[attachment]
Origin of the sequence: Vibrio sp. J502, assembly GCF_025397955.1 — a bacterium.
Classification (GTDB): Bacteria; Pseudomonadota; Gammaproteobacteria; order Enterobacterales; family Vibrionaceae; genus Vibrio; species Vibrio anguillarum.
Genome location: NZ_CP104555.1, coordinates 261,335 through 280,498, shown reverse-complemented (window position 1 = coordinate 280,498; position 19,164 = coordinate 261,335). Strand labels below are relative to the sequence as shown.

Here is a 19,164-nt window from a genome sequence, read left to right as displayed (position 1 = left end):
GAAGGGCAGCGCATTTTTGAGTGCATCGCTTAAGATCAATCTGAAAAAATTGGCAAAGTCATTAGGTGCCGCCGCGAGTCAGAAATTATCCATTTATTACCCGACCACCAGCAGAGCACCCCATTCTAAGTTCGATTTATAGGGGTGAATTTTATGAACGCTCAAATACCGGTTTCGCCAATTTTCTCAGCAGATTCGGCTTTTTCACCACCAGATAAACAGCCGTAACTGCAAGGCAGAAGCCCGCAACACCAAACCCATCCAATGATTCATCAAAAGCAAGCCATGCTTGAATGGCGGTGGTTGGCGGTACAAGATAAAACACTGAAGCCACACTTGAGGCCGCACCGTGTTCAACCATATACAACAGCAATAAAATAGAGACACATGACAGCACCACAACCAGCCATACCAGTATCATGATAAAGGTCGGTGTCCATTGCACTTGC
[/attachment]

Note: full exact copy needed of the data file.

Origin of the sequence: Vibrio sp. J502, assembly GCF_025397955.1 — a bacterium.
Classification (GTDB): Bacteria; Pseudomonadota; Gammaproteobacteria; order Enterobacterales; family Vibrionaceae; genus Vibrio; species Vibrio anguillarum.
Genome location: NZ_CP104555.1, coordinates 261,335 through 280,498, shown reverse-complemented (window position 1 = coordinate 280,498; position 19,164 = coordinate 261,335). Strand labels below are relative to the sequence as shown.

Here is a 19,164-nt window from a genome sequence, read left to right as displayed (position 1 = left end):
GAAGGGCAGCGCATTTTTGAGTGCATCGCTTAAGATCAATCTGAAAAAATTGGCAAAGTCATTAGGTGCCGCCGCGAGTCAGAAATTATCCATTTATTACCCGACCACCAGCAGAGCACCCCATTCTAAGTTCGATTTATAGGGGTGAATTTTATGAACGCTCAAATACCGGTTTCGCCAATTTTCTCAGCAGATTCGGCTTTTTCACCACCAGATAAACAGCCGTAACTGCAAGGCAGAAGCCCGCAACACCAAACCCATCCAATGATTCATCAAAAGCAAGCCATGCTTGAATGGCGGTGGTTGGCGGTACAAGATAAAACACTGAAGCCACACTTGAGGCCGCACCGTGTTCAACCATATACAACAGCAATAAAATAGAGACACATGACAGCACCACAACCAGCCATACCAGTATCATGATAAAGGTCGGTGTCCATTGCACTTGC